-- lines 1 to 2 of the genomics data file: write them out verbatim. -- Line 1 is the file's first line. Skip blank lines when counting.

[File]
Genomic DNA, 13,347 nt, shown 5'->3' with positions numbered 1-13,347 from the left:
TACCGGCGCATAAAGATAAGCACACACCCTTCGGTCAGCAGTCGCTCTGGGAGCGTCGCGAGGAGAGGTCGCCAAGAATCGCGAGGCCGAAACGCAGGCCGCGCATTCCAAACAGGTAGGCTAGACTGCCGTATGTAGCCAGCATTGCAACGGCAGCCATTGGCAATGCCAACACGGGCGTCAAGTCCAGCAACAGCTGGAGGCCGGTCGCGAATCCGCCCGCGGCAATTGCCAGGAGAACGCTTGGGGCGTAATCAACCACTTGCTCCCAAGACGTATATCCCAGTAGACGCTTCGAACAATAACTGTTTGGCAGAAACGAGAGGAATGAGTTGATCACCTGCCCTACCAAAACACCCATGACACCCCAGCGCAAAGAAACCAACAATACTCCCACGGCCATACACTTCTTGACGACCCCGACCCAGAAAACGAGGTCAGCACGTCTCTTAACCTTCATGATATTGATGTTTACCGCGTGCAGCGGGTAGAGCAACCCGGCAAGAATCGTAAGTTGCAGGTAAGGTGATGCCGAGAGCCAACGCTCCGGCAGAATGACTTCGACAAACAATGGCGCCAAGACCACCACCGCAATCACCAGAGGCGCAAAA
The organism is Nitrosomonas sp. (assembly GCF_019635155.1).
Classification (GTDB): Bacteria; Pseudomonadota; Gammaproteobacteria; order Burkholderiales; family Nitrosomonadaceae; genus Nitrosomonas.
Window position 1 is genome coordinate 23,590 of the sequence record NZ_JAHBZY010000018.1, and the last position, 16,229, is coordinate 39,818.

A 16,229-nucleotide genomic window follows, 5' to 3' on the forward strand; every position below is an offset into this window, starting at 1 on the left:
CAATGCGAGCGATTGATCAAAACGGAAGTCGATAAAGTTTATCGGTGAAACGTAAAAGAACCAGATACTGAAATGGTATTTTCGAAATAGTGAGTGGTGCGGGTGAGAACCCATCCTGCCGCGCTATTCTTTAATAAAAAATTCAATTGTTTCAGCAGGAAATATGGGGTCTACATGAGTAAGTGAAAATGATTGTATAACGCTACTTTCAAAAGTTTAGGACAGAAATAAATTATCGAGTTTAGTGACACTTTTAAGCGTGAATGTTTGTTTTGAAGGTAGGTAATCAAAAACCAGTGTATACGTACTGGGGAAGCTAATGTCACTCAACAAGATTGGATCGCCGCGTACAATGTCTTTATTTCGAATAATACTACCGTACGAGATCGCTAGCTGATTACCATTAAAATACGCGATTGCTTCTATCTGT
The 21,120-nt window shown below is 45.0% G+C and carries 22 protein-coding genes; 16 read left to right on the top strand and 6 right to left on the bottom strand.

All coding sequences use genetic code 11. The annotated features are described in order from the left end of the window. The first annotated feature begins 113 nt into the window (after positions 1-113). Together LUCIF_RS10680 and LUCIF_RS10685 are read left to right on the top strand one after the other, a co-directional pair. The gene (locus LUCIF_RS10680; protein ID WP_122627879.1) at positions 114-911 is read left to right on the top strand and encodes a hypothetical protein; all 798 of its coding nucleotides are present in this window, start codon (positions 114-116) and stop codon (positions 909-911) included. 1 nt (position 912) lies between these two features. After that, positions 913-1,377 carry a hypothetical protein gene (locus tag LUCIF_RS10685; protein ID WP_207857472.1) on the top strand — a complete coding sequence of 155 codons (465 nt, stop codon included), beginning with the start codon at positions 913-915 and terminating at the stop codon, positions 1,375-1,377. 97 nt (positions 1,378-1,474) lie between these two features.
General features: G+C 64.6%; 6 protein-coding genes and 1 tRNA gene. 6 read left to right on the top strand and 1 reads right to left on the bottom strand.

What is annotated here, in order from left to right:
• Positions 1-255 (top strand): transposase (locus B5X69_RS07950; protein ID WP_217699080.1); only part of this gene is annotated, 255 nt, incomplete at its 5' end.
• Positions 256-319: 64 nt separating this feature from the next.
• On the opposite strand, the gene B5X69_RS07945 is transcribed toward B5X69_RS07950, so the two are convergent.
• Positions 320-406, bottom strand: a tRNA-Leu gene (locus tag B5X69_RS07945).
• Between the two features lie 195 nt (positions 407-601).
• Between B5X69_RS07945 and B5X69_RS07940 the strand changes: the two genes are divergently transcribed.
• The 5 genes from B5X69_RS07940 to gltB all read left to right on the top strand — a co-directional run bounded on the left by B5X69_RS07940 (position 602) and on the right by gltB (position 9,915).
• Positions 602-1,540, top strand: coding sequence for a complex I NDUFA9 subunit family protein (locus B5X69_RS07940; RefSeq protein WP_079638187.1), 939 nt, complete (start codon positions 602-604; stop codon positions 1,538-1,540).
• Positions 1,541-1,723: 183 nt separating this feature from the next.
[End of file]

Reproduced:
Genomic DNA, 13,347 nt, shown 5'->3' with positions numbered 1-13,347 from the left:
TACCGGCGCATAAAGATAAGCACACACCCTTCGGTCAGCAGTCGCTCTGGGAGCGTCGCGAGGAGAGGTCGCCAAGAATCGCGAGGCCGAAACGCAGGCCGCGCATTCCAAACAGGTAGGCTAGACTGCCGTATGTAGCCAGCATTGCAACGGCAGCCATTGGCAATGCCAACACGGGCGTCAAGTCCAGCAACAGCTGGAGGCCGGTCGCGAATCCGCCCGCGGCAATTGCCAGGAGAACGCTTGGGGCGTAATCAACCACTTGCTCCCAAGACGTATATCCCAGTAGACGCTTCGAACAATAACTGTTTGGCAGAAACGAGAGGAATGAGTTGATCACCTGCCCTACCAAAACACCCATGACACCCCAGCGCAAAGAAACCAACAATACTCCCACGGCCATACACTTCTTGACGACCCCGACCCAGAAAACGAGGTCAGCACGTCTCTTAACCTTCATGATATTGATGTTTACCGCGTGCAGCGGGTAGAGCAACCCGGCAAGAATCGTAAGTTGCAGGTAAGGTGATGCCGAGAGCCAACGCTCCGGCAGAATGACTTCGACAAACAATGGCGCCAAGACCACCACCGCAATCACCAGAGGCGCAAAA